Clinical Reflexology: Basics of the Middle Way Book
A first for the Reflexology community is this work by Moss Arnold with detailed analysis of the theories and practical applications of Clinical Reflexology as a serious therapy and science. Included is a detailed analysis of the Anatomical Reflection Theory, which is that, the two feet reflect the body anatomically and proportionately accurately. It is over 400 pages of information covering all aspects of the basics of the science of Reflexology.
The price includes postage and packaging in the UK
I first met Moss about four years ago when he came to Napier University to do an evening talk. One of his opening lines was something like ‘Whatever you think you know about Reflexology throw it out the window…’ and I knew instantly that I was going to like him. I went on to organize and attend Chi Reflexology training with him and I would be lost professionally without knowledge of his work and his ethos.
What I love most about Moss is his ability to speak passionately about Reflexology and its application, his dedication to giving only the best treatment and the respect that he affords everyone while being pragmatic enough to say ‘if you don’t agree with me then throw it out’. He is also extremely generous with his information and has given much of his work and knowledge away for free.
This book goes back to basics but is in no way a basic book. Moss has an honest approach to everything and this book tells it like it is. Starting at the beginning is always helpful and this book looks at the client approach in terms of spiritual, mental, emotional and physical but goes further and also explains why. This, for me, is something that can often be left out of other books and is the one question I am always left asking: but why am I doing it like this?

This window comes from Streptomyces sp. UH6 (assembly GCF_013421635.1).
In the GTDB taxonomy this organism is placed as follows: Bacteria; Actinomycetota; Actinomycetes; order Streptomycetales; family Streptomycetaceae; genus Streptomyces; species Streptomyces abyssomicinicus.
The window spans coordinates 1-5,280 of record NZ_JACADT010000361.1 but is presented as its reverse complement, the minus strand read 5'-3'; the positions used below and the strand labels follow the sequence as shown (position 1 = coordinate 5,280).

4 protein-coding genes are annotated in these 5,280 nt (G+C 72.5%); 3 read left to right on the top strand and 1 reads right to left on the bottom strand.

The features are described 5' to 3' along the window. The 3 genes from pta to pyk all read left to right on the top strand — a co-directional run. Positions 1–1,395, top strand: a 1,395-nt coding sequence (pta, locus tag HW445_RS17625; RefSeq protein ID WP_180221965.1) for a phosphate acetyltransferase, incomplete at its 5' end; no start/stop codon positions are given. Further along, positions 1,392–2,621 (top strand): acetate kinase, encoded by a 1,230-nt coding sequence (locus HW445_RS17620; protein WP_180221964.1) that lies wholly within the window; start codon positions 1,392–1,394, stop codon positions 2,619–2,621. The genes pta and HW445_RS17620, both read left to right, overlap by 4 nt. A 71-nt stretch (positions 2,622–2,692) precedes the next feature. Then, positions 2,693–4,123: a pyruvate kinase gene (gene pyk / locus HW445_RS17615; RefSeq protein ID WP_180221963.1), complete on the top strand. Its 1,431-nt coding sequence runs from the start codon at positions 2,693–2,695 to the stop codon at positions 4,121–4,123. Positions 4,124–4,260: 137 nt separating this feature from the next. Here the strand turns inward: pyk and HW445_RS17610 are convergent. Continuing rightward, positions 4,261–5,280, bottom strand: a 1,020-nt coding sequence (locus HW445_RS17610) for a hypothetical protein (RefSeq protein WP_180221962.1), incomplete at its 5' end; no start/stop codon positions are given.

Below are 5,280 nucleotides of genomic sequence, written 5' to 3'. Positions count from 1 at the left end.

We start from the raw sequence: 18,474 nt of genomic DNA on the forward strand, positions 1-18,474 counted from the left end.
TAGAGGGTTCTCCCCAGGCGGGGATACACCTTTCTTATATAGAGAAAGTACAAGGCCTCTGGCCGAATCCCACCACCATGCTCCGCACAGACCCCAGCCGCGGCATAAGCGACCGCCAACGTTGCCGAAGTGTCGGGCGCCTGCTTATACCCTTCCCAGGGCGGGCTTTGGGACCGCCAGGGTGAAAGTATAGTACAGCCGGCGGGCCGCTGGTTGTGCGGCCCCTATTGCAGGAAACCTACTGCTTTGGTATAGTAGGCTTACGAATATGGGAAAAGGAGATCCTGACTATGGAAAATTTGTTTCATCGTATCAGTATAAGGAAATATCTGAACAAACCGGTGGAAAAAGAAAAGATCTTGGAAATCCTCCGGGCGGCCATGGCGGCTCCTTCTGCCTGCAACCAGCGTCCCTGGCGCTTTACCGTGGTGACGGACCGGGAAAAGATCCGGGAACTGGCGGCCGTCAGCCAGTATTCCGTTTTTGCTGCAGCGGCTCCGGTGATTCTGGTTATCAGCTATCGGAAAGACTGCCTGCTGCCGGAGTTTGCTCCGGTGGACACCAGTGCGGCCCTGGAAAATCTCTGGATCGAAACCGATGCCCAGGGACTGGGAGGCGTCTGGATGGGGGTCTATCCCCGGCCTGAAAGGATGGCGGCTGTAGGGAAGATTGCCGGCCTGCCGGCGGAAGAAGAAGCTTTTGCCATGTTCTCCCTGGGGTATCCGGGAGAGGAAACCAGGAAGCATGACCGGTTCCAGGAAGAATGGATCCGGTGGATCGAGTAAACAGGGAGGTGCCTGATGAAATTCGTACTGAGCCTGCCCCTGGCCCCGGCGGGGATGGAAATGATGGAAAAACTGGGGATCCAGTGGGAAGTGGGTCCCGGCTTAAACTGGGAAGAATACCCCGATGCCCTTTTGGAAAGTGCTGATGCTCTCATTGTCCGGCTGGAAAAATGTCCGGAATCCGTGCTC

Each section takes a straightforward look at the approach, techniques and rationale behind what is being taught and this makes for an extremely comprehensive reflexology book which will prove hard to put down and essential to pick up. Moss not being a man to mince his words also tells you here clearly what he does not believe in and that is an important part of what makes this book so powerful. Having the courage of your convictions as a Reflexologist is one of the most important lessons we have to learn and it is not something that can easily be taught, but by seeing it here in this book we can at least start to look at our own beliefs and practice and see if we really agree with everything we are doing.
Knowing Moss, I know there is more to come than is in this book but I also know that this book will be one of those on my treatment room bookshelves that will be instantly recognisable from the fact it is dog eared and well thumbed as it becomes a useful resource to my professional practice and teaching. We need to always be challenging ourselves as therapists and be willing to question and expand our practice for the benefit of our clients and ourselves; this book will help you do that.
So pick this book up, but do so with an open mind and an open heart and there will be something you find is new information or is useful to you as a Reflexologist and be prepared to throw some of what you already know out. In conclusion I would like to say that without Moss and his work in my life I would not be the Reflexologist I am and for that I am grateful.